Linux - Lsof find open files, Lsof command examples

Lsof find open files

lsof is a cool command to find all the open file list, the same command is also used to find the deleted files which is a major reason of overflowing of disk space. But actually the diskspace in not full.

The below examples of lsof command will give you a brief idea about the usage and adavantage of using lsof command.

Show all connections
 # lsof -i

Show only TCP connections
 # lsof -iTCP

Show only UDP connections
 # lsof -iUDP

Show connections to particular port
 # lsof -i :80
shows all networking related to a given port, here we have use port 80.

Show connections to a specific host, use @host
 # lsof -i@

Show connections based on the host and the port
 # lsof -i@
By using using @host:port, we can find the connections based on host and the port.

Grep listening connections of port 80
 # lsof -i :80 | grep 'LISTEN'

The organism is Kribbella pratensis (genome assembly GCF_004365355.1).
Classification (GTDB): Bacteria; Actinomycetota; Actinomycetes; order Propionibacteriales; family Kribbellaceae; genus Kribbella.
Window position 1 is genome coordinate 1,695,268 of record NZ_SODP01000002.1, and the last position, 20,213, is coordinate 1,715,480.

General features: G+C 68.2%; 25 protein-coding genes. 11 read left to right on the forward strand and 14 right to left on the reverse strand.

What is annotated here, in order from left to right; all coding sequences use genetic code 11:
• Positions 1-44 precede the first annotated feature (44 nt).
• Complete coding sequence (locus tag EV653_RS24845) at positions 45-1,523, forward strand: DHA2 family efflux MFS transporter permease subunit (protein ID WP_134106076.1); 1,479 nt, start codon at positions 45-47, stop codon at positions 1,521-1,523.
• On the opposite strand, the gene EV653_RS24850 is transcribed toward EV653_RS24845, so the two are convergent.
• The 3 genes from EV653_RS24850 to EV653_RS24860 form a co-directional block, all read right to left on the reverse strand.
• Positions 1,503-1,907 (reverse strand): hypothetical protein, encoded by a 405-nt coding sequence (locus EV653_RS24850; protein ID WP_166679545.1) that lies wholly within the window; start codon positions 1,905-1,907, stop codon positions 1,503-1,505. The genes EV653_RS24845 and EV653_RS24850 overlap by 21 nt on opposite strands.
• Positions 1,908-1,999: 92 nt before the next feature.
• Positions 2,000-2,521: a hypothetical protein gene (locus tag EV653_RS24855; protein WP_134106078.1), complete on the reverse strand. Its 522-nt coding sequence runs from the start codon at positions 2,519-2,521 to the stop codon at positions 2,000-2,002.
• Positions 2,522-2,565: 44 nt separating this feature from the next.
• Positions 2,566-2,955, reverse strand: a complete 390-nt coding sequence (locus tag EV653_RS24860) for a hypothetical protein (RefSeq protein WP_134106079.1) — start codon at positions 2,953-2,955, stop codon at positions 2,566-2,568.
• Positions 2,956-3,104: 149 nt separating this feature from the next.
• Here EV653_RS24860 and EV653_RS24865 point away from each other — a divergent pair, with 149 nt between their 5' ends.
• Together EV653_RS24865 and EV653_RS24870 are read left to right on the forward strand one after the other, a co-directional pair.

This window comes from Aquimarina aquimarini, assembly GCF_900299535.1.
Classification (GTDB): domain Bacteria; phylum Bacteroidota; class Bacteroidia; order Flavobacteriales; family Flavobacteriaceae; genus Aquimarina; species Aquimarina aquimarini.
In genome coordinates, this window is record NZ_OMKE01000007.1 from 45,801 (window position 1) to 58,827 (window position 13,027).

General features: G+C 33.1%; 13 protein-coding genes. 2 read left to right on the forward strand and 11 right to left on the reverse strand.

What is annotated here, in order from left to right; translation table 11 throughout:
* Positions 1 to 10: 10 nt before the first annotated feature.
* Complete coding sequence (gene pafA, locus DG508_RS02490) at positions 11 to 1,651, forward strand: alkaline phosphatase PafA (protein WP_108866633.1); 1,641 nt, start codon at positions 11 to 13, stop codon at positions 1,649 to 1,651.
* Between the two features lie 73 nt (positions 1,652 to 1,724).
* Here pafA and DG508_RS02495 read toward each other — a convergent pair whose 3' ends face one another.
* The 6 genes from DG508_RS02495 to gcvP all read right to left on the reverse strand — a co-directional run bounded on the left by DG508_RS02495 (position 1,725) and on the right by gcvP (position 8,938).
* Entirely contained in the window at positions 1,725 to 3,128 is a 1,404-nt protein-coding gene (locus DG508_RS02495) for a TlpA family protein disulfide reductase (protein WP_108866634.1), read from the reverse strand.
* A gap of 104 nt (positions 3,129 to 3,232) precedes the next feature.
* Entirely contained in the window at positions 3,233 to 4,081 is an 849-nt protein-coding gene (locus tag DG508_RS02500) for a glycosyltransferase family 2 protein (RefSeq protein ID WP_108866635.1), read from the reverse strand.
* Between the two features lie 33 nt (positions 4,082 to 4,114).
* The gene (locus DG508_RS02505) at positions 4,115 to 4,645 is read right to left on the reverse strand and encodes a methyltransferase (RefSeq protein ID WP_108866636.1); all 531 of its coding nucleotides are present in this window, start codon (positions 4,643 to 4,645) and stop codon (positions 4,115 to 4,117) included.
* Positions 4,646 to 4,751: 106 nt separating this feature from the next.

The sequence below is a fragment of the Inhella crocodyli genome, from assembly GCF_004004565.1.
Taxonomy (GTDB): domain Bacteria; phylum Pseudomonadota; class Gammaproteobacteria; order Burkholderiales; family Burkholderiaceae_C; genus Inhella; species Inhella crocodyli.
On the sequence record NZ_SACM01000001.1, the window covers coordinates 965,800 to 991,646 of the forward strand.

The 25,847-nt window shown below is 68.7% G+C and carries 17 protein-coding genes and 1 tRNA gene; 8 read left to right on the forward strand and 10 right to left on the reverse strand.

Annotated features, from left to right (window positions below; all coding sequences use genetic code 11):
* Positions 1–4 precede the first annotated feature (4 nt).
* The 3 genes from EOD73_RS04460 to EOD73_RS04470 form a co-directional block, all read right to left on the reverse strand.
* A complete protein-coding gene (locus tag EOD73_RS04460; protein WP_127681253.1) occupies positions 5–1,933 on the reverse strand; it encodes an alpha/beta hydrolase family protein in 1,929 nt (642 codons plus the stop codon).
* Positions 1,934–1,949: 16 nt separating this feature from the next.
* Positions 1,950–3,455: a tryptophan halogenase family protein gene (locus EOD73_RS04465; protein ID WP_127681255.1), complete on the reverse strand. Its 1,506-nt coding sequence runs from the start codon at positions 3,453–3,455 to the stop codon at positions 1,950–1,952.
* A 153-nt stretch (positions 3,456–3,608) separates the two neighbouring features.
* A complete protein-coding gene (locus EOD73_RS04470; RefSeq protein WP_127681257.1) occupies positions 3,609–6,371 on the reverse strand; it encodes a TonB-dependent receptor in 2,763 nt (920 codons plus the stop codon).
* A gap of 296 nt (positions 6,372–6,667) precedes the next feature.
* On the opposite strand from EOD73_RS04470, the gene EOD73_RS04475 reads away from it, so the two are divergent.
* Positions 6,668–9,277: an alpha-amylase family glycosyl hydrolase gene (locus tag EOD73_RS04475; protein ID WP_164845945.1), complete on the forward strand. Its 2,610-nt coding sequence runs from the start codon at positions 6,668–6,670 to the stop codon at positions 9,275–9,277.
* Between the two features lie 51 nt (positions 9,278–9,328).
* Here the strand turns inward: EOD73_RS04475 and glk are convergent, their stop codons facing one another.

Grepping for "LISTEN" shows what ports your system is waiting for connections on particular port

Grepping for ESTABLISHED shows current active connections
 # lsof -i | grep 'ESTABLISHED'

Find what a user has open using -u
 # lsof -u ecable

See what files and network connections a command is using with -c
 # lsof -c syslog-ng

Pointing to a file shows what's interacting with that file
 # lsof /var/log/messages

 # lsof -p 10075
The -p switch lets you see what a given process ID has open, which is good for learning more about unknown processes.

 # lsof -t -c Mail
The -t option returns just a PID

 # lsof -a -u oracle -i @
Using -a allows you to combine search terms, so the query below says, "show me everything running as daniel connected to"
 # kill -HUP `lsof -t -c sshd`
Using the -t and -c options together you can HUP processes

Kill all files a user has open
 # kill -9 `lsof -t -u daniel`
You can also use the -t with -u to kill everything a user has open

Finding an Unlinked Open File
 # lsof +L1
lsof +L1 shows you all open files that have a link count less than 1, often indicative of a cracker trying to hide something

Find all open files
 # lsof -a +L1 /var/log/messages
You can use lsof -a (AND) option to narrow the link count search to a particular file system. For example, to look for zero link counts on the /va/log/messages file system.

Find all open files
 # lsof  /var/log/messages

The topic on Linux - Lsof find open files is posted by - Math

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